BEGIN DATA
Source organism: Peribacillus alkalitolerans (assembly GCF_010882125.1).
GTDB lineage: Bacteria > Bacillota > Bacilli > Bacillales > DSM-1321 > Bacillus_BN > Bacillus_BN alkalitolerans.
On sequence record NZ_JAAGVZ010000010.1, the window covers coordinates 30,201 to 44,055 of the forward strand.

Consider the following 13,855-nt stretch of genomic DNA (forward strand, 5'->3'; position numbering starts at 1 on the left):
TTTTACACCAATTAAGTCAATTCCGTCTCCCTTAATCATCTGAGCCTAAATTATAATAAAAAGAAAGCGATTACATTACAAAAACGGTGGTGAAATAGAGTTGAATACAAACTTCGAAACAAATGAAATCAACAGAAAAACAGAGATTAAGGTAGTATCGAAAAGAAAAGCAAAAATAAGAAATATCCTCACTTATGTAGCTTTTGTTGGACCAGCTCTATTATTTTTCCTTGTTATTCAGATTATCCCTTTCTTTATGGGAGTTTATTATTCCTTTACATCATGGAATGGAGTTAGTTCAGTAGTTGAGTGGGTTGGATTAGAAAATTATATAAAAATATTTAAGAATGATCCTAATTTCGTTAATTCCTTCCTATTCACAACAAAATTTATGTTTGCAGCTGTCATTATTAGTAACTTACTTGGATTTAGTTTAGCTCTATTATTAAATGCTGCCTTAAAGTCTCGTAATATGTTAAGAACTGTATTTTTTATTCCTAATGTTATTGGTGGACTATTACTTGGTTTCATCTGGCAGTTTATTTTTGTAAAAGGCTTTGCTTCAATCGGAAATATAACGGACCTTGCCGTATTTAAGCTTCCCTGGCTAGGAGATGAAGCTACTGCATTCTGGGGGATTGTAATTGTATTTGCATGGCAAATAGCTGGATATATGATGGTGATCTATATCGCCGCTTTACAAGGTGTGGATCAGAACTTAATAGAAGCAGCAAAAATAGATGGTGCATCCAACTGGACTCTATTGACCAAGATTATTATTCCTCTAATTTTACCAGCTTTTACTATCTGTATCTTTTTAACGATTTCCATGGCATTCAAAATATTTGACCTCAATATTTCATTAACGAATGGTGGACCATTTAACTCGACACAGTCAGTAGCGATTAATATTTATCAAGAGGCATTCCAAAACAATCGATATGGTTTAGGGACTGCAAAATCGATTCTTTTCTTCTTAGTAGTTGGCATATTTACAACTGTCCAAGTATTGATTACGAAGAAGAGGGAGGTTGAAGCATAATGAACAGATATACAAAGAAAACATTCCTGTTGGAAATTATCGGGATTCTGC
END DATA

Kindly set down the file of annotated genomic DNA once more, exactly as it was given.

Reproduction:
Source organism: Peribacillus alkalitolerans (assembly GCF_010882125.1).
GTDB lineage: Bacteria > Bacillota > Bacilli > Bacillales > DSM-1321 > Bacillus_BN > Bacillus_BN alkalitolerans.
On sequence record NZ_JAAGVZ010000010.1, the window covers coordinates 30,201 to 44,055 of the forward strand.

Consider the following 13,855-nt stretch of genomic DNA (forward strand, 5'->3'; position numbering starts at 1 on the left):
TTTTACACCAATTAAGTCAATTCCGTCTCCCTTAATCATCTGAGCCTAAATTATAATAAAAAGAAAGCGATTACATTACAAAAACGGTGGTGAAATAGAGTTGAATACAAACTTCGAAACAAATGAAATCAACAGAAAAACAGAGATTAAGGTAGTATCGAAAAGAAAAGCAAAAATAAGAAATATCCTCACTTATGTAGCTTTTGTTGGACCAGCTCTATTATTTTTCCTTGTTATTCAGATTATCCCTTTCTTTATGGGAGTTTATTATTCCTTTACATCATGGAATGGAGTTAGTTCAGTAGTTGAGTGGGTTGGATTAGAAAATTATATAAAAATATTTAAGAATGATCCTAATTTCGTTAATTCCTTCCTATTCACAACAAAATTTATGTTTGCAGCTGTCATTATTAGTAACTTACTTGGATTTAGTTTAGCTCTATTATTAAATGCTGCCTTAAAGTCTCGTAATATGTTAAGAACTGTATTTTTTATTCCTAATGTTATTGGTGGACTATTACTTGGTTTCATCTGGCAGTTTATTTTTGTAAAAGGCTTTGCTTCAATCGGAAATATAACGGACCTTGCCGTATTTAAGCTTCCCTGGCTAGGAGATGAAGCTACTGCATTCTGGGGGATTGTAATTGTATTTGCATGGCAAATAGCTGGATATATGATGGTGATCTATATCGCCGCTTTACAAGGTGTGGATCAGAACTTAATAGAAGCAGCAAAAATAGATGGTGCATCCAACTGGACTCTATTGACCAAGATTATTATTCCTCTAATTTTACCAGCTTTTACTATCTGTATCTTTTTAACGATTTCCATGGCATTCAAAATATTTGACCTCAATATTTCATTAACGAATGGTGGACCATTTAACTCGACACAGTCAGTAGCGATTAATATTTATCAAGAGGCATTCCAAAACAATCGATATGGTTTAGGGACTGCAAAATCGATTCTTTTCTTCTTAGTAGTTGGCATATTTACAACTGTCCAAGTATTGATTACGAAGAAGAGGGAGGTTGAAGCATAATGAACAGATATACAAAGAAAACATTCCTGTTGGAAATTATCGGGATTCTGC